If, however, your grades slopes down and away from your building, you might find that these repairs can be more costly: requiring asphalt overlays to get the grade in compliance, in addition to the concrete ramp installation.

You should figure on budgeting about $5,000-$10,000 per ramp to have a contractor bring it up to code, or to have a new ones installed.

Asphalt Grade Photo.jpg

 (asphalt grade corrections done in Anaheim )

 

#4

Accessible Route and Entry: Routes to and from the parking lot or public right-of-way are not accessible.

This violation refers to so many different things that we could easily write 10 blogs on it alone. But the simple way of explaining it is anything that stops a disabled person from accessing your business or building. This includes things such as steps and stairs access which is blocked by a newspaper stand or payphone, etc.

            Other Violation Examples:

  • Steps higher than a ½"
  • Door openings not wide enough for a wheelchair to get through.
  • Stairs to enter building (missing ramps).
  • High counters
  • Missing restroom  compliant fixtures
  • Missing kick plates on doors. 

Because this is a interior ADA service we don’t offer  we can't really access the cost average for these types of  repairs. But needless it can be costly. Consider that a lack of an elevator can be an Accessible Route and Entry violation, and last time I checked that is expensive.

 

ADA Access Blocked.jpg

(non compliant striping and access repairs done by anonymous)

# 3.

Parking: Parking lot does not contain the minimum number of accessible parking spaces.

Paved parking areas come in different sizes. Each has a different number of parking stalls in it, and based on that number, you need to provide an appropriate number of handicap parking spaces. This handicap stall count requirement includes both "standard" stalls, and "van accessible" stalls. Check out the chart below. To use it, count how many current stalls you have in your lot, and then calculate your ADA stall needs. If it's not correct, then you are in violation of this rule.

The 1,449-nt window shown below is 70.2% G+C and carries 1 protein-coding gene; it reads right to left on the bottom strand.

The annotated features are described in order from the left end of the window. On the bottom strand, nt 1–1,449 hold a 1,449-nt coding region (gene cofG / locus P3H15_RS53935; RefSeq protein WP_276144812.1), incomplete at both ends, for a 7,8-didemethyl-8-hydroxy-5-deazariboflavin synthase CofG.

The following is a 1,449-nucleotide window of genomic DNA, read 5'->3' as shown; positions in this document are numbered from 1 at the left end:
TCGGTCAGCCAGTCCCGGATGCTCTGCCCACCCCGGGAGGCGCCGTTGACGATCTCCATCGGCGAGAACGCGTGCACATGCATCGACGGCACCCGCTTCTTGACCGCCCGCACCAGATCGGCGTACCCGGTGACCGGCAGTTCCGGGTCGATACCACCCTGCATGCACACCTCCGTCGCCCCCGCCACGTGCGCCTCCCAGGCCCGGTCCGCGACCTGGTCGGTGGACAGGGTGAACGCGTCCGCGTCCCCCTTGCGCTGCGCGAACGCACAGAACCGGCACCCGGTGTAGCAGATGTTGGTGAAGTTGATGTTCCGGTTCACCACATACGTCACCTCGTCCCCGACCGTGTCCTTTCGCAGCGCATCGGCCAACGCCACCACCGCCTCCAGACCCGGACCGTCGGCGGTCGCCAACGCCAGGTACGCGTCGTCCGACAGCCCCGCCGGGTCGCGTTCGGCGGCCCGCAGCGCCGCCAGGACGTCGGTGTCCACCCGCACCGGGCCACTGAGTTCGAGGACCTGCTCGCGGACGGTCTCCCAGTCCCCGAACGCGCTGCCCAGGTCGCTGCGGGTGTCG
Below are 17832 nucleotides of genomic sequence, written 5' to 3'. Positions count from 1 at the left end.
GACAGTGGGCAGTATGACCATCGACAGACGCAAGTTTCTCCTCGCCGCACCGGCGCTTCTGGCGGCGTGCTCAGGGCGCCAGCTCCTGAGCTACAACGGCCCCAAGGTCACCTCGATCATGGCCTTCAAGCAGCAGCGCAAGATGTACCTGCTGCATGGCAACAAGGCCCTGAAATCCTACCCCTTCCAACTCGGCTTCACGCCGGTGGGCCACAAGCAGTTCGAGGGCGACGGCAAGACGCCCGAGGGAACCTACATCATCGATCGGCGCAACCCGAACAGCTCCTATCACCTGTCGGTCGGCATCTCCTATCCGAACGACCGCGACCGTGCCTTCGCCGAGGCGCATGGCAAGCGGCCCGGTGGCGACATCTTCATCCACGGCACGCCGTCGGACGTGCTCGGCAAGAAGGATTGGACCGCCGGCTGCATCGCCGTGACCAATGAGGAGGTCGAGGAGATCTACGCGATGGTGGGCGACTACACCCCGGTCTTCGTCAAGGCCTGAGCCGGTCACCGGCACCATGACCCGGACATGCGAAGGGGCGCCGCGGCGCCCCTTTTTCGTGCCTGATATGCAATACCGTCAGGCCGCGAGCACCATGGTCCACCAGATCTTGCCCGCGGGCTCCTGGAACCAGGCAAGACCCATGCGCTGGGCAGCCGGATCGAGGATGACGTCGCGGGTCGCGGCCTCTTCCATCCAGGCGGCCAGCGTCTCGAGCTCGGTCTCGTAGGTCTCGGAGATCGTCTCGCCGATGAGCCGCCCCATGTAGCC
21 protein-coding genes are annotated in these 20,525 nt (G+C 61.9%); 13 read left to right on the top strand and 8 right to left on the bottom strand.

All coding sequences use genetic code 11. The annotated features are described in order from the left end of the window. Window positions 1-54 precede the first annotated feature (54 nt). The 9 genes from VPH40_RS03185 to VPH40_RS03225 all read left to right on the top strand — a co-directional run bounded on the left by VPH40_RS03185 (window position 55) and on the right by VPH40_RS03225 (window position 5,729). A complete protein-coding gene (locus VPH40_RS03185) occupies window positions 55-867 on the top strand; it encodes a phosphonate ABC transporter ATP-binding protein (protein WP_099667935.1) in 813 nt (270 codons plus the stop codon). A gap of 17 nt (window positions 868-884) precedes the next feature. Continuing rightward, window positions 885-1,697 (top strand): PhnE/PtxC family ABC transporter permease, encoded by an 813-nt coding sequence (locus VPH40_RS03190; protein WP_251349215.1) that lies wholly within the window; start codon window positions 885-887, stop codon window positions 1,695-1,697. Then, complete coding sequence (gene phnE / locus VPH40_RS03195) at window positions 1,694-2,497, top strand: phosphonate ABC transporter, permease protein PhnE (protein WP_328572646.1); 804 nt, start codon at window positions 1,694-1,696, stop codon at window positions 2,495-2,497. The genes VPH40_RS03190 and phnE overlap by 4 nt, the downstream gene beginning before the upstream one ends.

ADA_Stall_Count_Chart.jpg

 

The solution here is to simply add more handicap stalls until you hit the correct number required. Converting regular stalls to handicap stalls typically requires some asphalt work for grade correction, concrete work for a compliant handicap ramp, handicap signs, striping, and truncated domes. Plan to spend $9500 - $15,000 per new handicap stall added.

 Missing Disabled Parking Stalls.jpg

 (non compliant ramp and signage)

# 2.

Parking: Signage in parking area is non-compliant. Handicap spaces are not designated as reserved by a sign showing the symbol of accessibility.

This can really mean two things. The first is that there might be missing signage in the handicap parking stall areas of your lot. The other is that the sign you do have in the stall is not up to code. Either way, this is the single easiest way for someone to see that your parking lot is non-compliant.

The good news here is that this is a relatively affordable fix, and subsequently sends a nice clear message to people passing by that you are compliant or working on becoming compliant.

Also, don’t forget about the handicap entry sign that should be at the entrance to your parking lot and facing the street. It is another required sign and is even more noticeable than the missing handicap parking space sign. You should plan on budgeting about $300 per sign to have a contractor install them new. If the posts are good then the signs alone will only cost you around $100 each to install. That price will include a high quality aluminum sign that will last for many years, as well as theft-proof hardware to deter thieves from recycling your signs. Let's just hope that the sign laws don’t change before the new sign actually wears out. Sadly it does happen.